Priority Data Exchanges
The following data exchanges are used by Network Partners to share data that may cross communities of interest or programs.
The EPA Tribal Identification (TRIBES) data flow is a set of Web services that allow Partners to access and use standardized information related to Federally recognized American Indian and Alaska Native tribal entities. Tribal names and codes for the flow come from the U.S. Bureau of Indian Affairs (BIA). The flow also includes a unique EPA identifier to address issues that arise … View Data Exchange »
The Facility Identification (FacID) flow allows Partners to share their integrated facility/site data with EPA’s Facility Registry System (FRS). Partners can use the Exchange Network to share information on facilities, sites, monitoring stations, and other place-based areas subject to environmental regulation or of environmental interest. The Flow Implementation Guide provides a high-level overview of the data flow.
Exchange Network partners have identified various issues associated with the use and exchange of geospatial data on the Exchange Network. In late 2006, the Exchange Network Leadership Council (ENLC) convened an Exchange Network Geospatial Strategy Team to examine the following issues: What are the best options for encoding geospatial data for exchanges on the Exchange Network? What are the challenges and options … View Data Exchange »
The four States in EPA Region 7 have created the Homeland Emergency Response Exchange (HERE) to share available environmental, health, and natural resource information with Partners involved in emergency response planning and implementation. HERE allows Partners to reach across organizational lines to retrieve integrated environmental and natural resource data from other Partner States. Emergency planners can quickly identify potential dangers posed by … View Data Exchange »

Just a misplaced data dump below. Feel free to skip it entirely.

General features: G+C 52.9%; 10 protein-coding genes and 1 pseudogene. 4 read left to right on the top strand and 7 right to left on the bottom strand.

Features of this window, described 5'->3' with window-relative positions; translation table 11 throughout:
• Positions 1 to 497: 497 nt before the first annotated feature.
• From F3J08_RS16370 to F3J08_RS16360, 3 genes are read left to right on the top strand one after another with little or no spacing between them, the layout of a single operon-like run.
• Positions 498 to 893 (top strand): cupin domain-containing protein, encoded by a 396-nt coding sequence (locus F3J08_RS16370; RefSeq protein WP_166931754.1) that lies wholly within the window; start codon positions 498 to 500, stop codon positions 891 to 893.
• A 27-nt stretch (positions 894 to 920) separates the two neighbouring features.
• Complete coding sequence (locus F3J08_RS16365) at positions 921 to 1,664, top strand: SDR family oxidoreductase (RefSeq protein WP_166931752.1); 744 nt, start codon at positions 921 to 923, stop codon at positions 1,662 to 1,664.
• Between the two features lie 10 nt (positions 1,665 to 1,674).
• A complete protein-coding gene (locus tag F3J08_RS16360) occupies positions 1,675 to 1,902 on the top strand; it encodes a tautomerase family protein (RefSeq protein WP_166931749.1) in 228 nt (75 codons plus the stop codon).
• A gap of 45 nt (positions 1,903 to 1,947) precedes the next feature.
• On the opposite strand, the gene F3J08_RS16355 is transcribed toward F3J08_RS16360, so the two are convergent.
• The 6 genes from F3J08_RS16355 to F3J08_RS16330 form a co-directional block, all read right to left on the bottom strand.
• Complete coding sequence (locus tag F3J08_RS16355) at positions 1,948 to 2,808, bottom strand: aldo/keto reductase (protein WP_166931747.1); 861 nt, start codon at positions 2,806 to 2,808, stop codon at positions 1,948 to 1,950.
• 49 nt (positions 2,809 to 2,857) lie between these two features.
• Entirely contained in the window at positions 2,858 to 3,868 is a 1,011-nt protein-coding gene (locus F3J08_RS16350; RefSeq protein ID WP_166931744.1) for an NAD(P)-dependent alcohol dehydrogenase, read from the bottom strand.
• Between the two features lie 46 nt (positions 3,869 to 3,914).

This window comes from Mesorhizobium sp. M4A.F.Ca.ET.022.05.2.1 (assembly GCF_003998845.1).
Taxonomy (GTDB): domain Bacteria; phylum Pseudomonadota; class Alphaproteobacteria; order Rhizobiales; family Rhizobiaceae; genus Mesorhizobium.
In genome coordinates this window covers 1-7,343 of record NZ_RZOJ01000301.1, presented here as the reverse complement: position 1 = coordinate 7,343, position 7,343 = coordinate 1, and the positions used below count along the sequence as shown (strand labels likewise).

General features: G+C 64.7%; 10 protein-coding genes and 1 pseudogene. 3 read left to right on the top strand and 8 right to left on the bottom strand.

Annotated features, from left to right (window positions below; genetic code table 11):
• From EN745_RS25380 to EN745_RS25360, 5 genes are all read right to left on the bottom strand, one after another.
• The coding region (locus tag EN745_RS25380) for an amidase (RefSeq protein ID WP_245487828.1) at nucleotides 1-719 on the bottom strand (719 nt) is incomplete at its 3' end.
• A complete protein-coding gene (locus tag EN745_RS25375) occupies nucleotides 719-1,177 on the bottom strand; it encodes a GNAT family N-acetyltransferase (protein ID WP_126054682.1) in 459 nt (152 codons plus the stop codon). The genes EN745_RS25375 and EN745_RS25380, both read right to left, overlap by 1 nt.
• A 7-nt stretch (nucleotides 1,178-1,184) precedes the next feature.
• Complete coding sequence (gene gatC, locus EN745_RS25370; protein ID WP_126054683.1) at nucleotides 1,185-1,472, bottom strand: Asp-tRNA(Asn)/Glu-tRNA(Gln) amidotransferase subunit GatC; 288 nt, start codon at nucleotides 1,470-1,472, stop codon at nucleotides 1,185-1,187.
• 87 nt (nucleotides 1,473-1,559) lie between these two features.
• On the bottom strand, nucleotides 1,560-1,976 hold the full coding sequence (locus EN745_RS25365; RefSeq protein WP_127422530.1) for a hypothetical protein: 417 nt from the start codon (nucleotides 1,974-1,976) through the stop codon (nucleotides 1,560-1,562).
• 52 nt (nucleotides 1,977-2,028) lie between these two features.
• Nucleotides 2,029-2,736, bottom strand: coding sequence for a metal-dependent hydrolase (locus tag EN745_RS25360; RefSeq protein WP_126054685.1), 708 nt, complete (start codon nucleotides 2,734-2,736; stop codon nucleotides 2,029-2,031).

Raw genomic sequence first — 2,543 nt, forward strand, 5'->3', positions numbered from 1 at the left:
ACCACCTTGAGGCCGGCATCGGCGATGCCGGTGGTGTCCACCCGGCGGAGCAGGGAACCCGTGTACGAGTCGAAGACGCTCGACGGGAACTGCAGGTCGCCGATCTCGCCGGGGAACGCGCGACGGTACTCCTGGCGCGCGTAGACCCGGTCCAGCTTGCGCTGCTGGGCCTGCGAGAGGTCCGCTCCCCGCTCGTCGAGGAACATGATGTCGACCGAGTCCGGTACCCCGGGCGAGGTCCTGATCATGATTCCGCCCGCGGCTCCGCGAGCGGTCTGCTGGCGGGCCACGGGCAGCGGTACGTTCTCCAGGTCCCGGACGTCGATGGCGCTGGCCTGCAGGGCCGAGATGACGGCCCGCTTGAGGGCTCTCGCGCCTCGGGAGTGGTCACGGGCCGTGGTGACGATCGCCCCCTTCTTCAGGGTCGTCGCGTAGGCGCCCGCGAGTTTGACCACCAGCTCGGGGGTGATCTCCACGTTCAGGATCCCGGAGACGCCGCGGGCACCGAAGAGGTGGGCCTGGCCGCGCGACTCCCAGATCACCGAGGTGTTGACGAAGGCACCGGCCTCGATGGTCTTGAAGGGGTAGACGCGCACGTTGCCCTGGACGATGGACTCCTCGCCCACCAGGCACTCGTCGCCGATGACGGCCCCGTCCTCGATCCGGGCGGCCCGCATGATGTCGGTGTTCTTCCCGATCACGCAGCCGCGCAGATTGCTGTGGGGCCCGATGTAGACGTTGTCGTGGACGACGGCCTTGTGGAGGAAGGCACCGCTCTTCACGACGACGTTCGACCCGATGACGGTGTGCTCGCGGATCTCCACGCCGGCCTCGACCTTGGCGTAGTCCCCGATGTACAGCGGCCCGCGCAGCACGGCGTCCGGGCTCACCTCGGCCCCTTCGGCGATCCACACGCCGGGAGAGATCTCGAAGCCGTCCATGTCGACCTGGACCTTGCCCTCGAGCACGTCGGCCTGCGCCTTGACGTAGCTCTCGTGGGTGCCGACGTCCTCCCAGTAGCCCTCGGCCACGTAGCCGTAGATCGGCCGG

The states of Michigan, Maine, New Hampshire, and New Jersey designed and implemented a generic homeland security data exchange to allow States to make their environmental, health, and safety information available to national security, law enforcement, and intelligence communities as well as the general public.
Institutional controls (IC) are non-engineered instruments, such as administrative and legal controls, that help minimize the potential for human exposure to contamination and protect the integrity of a remedial action. ICs can reduce exposure to contamination by limiting land or resource use and guide human behavior at a site. ICs are primarily used when residual contamination remains onsite at levels that does … View Data Exchange »
The Colorado Department of Public Health and Environment (CDPHE), the Pacific Northwest Pollution Prevention Resource Center (PPRC), the Pollution Prevention Resource Exchange Network (P2Rx), the National Pollution Prevention Roundtable, and the Environmental Protection Agency, entered into a cooperative agreement to exchange regional and national Pollution Prevention (P2) measurement data. The project is a collaborative process involving CDPHE and the eight national P2Rx … View Data Exchange »
The Substance Registry Services (SRS) is the U.S. Environmental Protection Agency’s (EPA) central registry for information about regulated and monitored substances. The system provides a common basis for identification of chemicals, biological organisms, and other substances listed in environmental statutes and EPA data systems, as well as substances of interest from other sources, such as other federal agencies or international organizations. States … View Data Exchange »
The Toxics Release Inventory is an EPA program enacted as part of the Emergency Planning and Community Right to Know Act (EPCRA) of 1986. Every year, tens of thousands of facilities in the United States submit reports to EPA and the States on releases and transfers of certain toxic chemicals. The primary Web-based reporting tool used by facilities to report their toxic … View Data Exchange »